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Teacher beliefs about the aetiology of individual differences in cognitive ability, and the relevance of behavioural genetics to education.

Research output: Contribution to journalArticlepeer-review



Publication details

JournalBritish Journal of Educational Psychology
DateAccepted/In press - 4 Apr 2018
DateE-pub ahead of print (current) - 26 Apr 2018
Early online date26/04/18
Original languageEnglish



Despite a large body of research that has explored the influence of genetic and environmental factors on educationally relevant traits few studies have explored teachers’ beliefs about, or knowledge of, developments in behavioural genetics related to education.


This study aimed to describe the beliefs and knowledge of UK teachers about behavioural genetics and its relevance to education, and to test for differences between groups of teachers based on factors including years of experience and age of children taught.


Data were gathered from n=402 teachers from a representative sample of UK schools. Teachers from primary and secondary schools, and from across the state and independent sectors, were recruited.


An on-line questionnaire was used to gather demographic data (gender, age, years of experience, age of children taught and state vs. independent) and also data on beliefs about the relative influence of nature and nurture on cognitive ability; knowledge of behavioural genetics; openness to genetic research in education; and mindset. Data were analysed using descriptive statistics, ANOVA, correlations and multiple regression.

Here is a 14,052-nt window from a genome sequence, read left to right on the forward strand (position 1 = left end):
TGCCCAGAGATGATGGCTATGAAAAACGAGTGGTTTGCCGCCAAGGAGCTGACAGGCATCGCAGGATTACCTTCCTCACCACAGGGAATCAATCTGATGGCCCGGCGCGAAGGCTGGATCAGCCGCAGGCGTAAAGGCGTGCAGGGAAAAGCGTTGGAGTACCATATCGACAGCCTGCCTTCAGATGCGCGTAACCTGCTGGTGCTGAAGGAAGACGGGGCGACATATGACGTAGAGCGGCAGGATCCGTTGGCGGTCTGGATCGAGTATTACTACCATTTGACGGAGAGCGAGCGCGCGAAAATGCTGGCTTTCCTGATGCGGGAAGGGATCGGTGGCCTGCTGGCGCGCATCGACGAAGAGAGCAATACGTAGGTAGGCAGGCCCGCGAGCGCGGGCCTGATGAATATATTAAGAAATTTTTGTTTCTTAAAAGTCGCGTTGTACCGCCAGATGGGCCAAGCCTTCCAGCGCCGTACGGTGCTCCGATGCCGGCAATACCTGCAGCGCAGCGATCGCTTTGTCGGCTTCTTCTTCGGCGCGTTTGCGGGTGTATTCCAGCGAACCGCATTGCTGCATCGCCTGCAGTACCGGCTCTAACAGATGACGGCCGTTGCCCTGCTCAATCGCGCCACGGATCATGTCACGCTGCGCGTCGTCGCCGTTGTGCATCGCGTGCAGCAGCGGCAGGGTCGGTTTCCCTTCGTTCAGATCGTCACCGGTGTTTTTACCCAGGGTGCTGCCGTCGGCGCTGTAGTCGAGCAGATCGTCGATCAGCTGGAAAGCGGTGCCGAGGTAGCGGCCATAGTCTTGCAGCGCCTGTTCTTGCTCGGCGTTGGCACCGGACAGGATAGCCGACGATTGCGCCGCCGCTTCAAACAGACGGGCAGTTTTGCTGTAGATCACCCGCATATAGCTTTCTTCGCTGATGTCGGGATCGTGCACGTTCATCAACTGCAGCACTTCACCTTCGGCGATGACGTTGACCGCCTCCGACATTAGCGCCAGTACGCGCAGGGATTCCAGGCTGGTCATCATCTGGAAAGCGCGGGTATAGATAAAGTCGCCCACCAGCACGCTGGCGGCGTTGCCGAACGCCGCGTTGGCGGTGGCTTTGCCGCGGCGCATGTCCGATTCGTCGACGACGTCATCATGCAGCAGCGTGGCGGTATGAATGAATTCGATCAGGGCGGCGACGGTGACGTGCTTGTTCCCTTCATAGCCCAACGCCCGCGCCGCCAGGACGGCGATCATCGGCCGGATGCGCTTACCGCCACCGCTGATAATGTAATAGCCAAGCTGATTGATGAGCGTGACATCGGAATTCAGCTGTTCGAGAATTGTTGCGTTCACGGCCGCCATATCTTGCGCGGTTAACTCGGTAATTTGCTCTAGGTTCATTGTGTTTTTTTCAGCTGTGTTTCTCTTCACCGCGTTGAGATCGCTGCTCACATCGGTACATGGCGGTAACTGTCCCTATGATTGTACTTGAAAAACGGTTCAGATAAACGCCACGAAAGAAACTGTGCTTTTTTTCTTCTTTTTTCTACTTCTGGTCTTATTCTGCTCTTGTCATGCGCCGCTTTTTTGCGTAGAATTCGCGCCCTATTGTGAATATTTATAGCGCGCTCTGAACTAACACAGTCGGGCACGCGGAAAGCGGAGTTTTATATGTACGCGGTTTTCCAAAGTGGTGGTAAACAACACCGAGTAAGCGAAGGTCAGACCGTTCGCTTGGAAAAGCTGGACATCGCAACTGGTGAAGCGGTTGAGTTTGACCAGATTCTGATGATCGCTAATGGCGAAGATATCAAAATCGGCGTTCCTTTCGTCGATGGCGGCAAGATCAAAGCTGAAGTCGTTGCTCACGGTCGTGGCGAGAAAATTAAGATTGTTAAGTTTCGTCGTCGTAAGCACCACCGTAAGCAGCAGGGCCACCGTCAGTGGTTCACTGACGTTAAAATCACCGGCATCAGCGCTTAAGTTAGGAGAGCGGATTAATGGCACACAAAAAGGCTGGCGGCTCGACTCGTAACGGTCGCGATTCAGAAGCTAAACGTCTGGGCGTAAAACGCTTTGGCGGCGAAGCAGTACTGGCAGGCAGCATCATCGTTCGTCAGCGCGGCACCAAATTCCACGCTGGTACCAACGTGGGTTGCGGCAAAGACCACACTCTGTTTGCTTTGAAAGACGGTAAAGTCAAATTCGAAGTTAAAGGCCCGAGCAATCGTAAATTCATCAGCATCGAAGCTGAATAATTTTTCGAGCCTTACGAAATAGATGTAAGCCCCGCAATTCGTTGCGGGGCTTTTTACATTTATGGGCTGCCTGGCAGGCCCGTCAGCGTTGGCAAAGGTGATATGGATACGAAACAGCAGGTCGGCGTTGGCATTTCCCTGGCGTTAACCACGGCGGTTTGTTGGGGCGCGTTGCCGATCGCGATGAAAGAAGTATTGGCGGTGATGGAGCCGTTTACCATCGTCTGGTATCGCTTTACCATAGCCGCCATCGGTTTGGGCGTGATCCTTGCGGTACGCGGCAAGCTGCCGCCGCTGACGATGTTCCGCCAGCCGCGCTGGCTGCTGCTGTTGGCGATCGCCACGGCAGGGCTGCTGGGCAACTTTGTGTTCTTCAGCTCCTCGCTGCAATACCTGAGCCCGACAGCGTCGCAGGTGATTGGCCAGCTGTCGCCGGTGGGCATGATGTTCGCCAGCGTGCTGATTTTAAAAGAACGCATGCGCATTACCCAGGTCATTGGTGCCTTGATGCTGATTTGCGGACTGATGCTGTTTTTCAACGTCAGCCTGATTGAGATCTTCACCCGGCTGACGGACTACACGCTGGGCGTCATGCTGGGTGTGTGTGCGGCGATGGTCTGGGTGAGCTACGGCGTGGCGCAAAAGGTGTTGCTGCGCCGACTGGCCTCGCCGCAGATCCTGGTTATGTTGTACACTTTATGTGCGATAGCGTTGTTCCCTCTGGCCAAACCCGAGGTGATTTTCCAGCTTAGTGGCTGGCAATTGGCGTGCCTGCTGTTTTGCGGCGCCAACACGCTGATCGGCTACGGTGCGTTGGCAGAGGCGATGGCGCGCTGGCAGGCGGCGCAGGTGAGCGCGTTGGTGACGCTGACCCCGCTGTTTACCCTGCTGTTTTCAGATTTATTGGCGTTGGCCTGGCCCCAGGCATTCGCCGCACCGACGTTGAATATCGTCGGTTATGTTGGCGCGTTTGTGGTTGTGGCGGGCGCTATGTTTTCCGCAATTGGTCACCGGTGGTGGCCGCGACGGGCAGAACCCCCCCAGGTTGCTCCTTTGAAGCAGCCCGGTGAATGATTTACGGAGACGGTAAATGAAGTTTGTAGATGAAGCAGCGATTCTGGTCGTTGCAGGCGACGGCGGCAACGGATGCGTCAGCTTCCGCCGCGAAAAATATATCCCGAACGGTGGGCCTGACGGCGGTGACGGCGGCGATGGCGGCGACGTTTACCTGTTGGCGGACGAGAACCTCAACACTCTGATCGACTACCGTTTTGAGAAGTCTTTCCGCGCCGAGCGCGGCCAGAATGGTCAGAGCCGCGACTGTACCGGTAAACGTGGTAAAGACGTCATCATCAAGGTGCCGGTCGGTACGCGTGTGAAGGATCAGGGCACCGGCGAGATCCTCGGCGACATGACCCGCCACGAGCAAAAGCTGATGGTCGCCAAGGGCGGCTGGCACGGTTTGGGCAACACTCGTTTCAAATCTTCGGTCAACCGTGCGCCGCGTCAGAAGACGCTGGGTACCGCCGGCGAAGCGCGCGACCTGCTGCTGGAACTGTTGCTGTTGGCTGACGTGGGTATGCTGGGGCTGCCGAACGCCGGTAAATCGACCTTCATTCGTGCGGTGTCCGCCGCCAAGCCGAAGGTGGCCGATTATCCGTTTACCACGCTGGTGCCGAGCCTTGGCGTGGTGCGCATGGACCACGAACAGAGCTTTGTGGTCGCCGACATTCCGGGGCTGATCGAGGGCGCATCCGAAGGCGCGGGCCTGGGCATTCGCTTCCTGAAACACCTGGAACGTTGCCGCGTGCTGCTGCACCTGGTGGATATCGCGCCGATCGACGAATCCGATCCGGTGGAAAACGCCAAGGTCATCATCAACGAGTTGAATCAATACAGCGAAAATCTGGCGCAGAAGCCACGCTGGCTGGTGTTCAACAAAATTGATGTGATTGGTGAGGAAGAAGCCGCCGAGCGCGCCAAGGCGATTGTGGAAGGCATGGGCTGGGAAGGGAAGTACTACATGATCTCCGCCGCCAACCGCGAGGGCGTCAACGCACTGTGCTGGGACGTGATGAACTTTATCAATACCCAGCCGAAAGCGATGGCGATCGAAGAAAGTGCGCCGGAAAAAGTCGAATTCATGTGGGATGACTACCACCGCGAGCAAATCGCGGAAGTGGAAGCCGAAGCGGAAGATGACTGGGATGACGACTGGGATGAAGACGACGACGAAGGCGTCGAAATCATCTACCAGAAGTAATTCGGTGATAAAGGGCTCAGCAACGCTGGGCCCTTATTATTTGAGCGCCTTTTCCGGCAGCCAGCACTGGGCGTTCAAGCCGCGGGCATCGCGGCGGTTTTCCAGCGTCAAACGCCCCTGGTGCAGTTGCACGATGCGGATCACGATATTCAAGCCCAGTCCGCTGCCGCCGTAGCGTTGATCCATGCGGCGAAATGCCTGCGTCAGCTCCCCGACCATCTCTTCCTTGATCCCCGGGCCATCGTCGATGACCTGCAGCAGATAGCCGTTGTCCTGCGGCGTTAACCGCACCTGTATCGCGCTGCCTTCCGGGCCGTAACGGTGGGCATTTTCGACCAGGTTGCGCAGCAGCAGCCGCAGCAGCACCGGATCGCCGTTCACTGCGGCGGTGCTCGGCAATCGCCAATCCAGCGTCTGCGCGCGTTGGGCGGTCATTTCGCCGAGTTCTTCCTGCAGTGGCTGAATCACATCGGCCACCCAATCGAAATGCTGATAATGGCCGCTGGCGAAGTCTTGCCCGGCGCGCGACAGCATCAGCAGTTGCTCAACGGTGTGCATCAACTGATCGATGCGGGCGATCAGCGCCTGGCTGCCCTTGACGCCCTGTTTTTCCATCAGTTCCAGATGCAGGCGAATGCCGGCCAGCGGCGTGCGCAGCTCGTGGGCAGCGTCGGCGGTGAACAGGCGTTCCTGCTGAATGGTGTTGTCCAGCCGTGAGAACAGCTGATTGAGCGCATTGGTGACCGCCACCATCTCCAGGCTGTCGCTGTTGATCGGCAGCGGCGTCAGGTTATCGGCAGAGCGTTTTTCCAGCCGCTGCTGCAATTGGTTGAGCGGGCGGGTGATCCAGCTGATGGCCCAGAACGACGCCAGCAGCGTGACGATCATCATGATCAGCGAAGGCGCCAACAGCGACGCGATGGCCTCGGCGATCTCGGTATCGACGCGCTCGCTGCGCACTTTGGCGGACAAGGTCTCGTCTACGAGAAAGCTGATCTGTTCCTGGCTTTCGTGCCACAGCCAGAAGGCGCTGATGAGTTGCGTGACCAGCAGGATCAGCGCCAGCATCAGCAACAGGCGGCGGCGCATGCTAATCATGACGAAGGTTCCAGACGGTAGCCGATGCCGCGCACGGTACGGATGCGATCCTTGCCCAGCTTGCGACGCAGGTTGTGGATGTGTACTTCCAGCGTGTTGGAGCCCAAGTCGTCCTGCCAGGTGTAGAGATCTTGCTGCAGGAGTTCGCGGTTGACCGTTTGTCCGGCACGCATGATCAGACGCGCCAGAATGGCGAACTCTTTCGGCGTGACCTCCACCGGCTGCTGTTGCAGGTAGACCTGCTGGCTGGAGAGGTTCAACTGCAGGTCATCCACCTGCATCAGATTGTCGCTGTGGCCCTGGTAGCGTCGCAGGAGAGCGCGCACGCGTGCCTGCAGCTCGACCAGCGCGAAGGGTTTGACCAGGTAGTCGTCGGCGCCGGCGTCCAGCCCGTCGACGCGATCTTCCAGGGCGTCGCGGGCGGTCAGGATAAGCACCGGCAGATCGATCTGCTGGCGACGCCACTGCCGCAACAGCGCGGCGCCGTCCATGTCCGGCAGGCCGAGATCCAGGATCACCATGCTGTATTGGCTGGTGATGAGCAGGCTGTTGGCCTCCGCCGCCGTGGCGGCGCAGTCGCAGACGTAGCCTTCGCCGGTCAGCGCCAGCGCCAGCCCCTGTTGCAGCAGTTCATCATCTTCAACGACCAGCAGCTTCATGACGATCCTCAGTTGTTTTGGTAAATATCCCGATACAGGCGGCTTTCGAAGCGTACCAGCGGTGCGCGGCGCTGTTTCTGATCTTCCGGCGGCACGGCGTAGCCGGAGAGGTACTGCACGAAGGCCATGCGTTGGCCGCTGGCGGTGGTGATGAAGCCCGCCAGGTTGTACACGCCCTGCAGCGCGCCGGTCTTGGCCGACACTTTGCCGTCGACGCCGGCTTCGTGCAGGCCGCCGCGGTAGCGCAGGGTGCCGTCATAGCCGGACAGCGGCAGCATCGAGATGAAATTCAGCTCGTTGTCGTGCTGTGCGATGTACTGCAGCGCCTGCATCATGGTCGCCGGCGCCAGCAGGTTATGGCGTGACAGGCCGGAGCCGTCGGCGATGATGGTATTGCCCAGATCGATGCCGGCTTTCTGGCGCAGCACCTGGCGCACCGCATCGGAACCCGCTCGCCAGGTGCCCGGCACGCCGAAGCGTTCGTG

Teachers perceived genetic and environmental factors as equally important influences on cognitive ability, and tended towards a growth mindset. Knowledge about behavioural genetics was low but openness to learning more about genetics was high. Statistically significant differences were observed between groups based on age of children taught (openness higher among primary teachers) and state vs. independent (more growth-minded in state sector).


Although teachers have a limited knowledge of behavioural genetics they are keen to learn more.

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© 2018 The British Psychological Society. This is an author-produced version of the published paper. Uploaded in accordance with the publisher’s self-archiving policy. Further copying may not be permitted; contact the publisher for details.

    Research areas

  • teacher beliefs , cognitive ability, behavioural genetics, education

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